Citrus leaves drooping as soon as I put it outside

Discussion in 'Fruit and Nut Trees' started by highwaykind, Apr 30, 2014.

  1. highwaykind

    highwaykind Member

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    I've had my "no idea what I planted" citrus tree indoors all winter (next to the front door), and it's been doing surprisingly well. It looks good with dark green old leaves, and bright green new ones.
    But as soon as I put it outside, within minutes the leaves start to go floppy and droop.
    Indoors everything recovers quickly and all leaves are standing up nicely within an hour. I've tried putting it outside 3 times now over the past month.. no luck.

    It's not very warm (17 Celsius) or windy, and all my other citrus plants are happy outside (and have been outdoors day and night for over a week without droopy leaves).

    Just to be sure I thoroughly watered it, and put it back indoors for a week. Just put it outside again in semi shade.

    What is wrong with this tree ?! Do I just leave it outdoors so it can adjust there, or am I stuck dragging it back indoors where it apparently will be happy even though it gets far less sun/fresh air??
     

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  2. Junglekeeper

    Junglekeeper Esteemed Contributor 10 Years

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    It's normal if only the new leaves are droopy. This discussion in an external forum may be of interest.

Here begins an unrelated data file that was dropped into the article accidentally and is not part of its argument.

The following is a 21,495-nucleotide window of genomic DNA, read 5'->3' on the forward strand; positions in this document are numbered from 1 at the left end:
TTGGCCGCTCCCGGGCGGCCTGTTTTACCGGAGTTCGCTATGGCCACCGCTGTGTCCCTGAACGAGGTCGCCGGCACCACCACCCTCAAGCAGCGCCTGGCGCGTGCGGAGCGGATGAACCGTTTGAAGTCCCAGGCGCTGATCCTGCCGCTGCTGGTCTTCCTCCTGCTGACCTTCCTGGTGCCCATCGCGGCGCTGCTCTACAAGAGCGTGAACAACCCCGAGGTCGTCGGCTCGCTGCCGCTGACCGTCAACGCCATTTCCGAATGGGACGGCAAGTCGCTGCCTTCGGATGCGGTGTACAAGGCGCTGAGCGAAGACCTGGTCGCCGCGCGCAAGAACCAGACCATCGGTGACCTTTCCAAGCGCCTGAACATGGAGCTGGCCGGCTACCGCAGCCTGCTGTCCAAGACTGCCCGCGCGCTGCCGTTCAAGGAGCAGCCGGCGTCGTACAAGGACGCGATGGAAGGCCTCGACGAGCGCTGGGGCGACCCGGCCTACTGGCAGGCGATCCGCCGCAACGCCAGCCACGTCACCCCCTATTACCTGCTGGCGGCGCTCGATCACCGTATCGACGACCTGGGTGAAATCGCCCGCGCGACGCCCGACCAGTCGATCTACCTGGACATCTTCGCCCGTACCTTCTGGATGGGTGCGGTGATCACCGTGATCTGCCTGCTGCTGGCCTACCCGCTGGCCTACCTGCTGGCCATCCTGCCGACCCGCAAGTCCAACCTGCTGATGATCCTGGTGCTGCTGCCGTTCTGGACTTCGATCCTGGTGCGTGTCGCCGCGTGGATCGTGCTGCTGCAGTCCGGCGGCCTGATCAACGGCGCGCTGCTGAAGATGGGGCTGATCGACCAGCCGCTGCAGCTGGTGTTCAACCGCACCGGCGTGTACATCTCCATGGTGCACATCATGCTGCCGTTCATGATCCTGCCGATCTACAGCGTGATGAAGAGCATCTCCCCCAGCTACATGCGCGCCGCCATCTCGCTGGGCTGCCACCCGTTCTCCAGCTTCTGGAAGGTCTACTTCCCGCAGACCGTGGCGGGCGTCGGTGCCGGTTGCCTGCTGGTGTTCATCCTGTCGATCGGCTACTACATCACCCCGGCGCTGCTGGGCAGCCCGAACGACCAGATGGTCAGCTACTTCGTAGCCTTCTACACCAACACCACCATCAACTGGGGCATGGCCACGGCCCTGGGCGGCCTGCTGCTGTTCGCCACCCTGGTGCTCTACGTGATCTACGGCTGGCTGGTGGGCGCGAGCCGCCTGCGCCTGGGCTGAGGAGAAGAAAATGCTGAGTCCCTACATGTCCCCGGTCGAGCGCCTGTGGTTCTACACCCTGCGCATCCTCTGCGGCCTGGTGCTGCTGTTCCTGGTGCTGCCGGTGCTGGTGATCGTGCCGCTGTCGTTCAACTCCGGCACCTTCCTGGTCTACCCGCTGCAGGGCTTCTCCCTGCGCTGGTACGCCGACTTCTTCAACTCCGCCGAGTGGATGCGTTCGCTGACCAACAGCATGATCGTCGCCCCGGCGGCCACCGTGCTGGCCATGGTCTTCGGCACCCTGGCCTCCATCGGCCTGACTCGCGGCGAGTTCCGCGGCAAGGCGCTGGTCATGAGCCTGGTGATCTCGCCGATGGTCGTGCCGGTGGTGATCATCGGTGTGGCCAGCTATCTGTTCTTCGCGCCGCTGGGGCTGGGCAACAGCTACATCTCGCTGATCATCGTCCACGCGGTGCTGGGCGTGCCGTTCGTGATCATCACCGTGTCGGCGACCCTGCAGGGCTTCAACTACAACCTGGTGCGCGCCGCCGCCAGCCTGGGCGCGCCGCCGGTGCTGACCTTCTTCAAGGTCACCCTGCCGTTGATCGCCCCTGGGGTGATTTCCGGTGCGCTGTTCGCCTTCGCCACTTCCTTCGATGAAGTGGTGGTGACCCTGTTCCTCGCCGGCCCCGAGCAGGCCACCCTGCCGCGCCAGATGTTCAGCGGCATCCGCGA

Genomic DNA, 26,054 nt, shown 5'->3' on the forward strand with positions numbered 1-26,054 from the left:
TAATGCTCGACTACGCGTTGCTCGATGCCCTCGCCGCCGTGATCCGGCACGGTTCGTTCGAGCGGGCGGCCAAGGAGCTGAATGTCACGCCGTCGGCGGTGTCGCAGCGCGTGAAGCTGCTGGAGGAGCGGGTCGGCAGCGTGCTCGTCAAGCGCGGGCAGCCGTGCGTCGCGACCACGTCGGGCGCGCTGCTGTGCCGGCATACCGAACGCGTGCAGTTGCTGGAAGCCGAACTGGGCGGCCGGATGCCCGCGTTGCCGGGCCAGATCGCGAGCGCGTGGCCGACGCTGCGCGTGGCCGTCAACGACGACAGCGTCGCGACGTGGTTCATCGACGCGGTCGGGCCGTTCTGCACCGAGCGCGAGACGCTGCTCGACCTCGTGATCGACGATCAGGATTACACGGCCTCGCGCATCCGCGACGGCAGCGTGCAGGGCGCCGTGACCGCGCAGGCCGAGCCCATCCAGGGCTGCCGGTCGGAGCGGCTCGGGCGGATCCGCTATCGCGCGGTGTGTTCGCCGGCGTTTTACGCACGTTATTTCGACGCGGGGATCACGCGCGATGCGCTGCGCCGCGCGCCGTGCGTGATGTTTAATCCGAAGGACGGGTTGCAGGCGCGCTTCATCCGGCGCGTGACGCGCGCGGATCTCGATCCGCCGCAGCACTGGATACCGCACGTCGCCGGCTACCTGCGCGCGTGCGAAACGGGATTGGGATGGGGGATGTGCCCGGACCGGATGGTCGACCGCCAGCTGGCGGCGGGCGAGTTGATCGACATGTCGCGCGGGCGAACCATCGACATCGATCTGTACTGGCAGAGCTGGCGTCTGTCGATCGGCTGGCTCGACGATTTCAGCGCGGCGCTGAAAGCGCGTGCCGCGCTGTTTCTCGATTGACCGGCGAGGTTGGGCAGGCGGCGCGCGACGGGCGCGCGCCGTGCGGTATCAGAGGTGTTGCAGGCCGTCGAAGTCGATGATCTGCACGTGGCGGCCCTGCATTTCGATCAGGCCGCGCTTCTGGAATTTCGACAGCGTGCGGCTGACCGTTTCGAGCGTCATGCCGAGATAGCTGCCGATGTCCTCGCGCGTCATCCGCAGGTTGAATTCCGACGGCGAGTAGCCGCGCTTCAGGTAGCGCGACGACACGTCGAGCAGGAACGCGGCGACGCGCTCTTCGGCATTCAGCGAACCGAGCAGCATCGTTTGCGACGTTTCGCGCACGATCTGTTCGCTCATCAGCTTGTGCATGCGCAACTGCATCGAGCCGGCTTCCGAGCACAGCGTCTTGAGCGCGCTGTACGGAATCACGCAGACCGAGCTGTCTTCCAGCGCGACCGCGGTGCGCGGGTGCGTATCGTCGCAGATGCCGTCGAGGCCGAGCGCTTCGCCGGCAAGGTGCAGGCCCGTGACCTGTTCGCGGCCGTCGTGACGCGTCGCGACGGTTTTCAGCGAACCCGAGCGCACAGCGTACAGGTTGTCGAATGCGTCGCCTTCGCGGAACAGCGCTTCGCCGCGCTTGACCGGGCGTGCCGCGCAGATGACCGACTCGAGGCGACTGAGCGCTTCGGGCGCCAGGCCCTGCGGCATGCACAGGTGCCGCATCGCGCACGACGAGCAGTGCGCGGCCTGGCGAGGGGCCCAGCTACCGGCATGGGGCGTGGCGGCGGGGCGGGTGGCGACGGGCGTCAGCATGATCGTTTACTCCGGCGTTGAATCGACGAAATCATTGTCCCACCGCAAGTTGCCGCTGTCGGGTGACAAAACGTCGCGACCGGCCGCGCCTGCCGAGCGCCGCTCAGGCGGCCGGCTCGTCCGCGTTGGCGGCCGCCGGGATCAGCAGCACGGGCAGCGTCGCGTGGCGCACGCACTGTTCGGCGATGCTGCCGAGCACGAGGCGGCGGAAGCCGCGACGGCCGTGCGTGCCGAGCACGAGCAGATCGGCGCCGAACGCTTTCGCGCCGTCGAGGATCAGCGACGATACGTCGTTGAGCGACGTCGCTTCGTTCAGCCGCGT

3. highwaykind

    highwaykind Member

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    Thanks!
    It does seem to be only the new leaves that are drooping/ wilting. They're not crisping up so I didn't know if this was called wilting or not?
    Other forum says it's the plants built in protection against too much evaporation, and it should recover after a while.

    I will put it outside again, but this time in the evening so it's got a whole cool night to acclimatize (and stop throwing a hissy fit - I'm still wearing jeans, it's not *that* warm yet!).

    Also I'll try painting the pot white and see if that helps.
     
  4. Canadianplant

    Canadianplant Active Member

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    Two things I learned about citrus:

    1 - They are worse then Ficus in regards to temperature changes.

    2 - They dont like to be thrown into full sun right away

    Both of these points means that you should be keeping it in shade and away from winds for the first week or two then slowly expose it to the proper conditions. Mine did OK putting it in a shaded greenhouse during the day and bringing it inside when the nights dropped below 10C. I still lost some leaves but nowhere near as bad as I have done in the past.
     
  5. highwaykind

    highwaykind Member

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    I put it outside last night, and it's currently very overcast and raining.
    No droopy leaves so far.

    And my 'diy' cheap plastic greenhouse arrived today as well - I planned on putting all my tomatoes and citrus in there. (Tomatoes get phytophtora here if they get rained on too often, and I think citrus will eventually like the slightly more warm and humid conditions).
     

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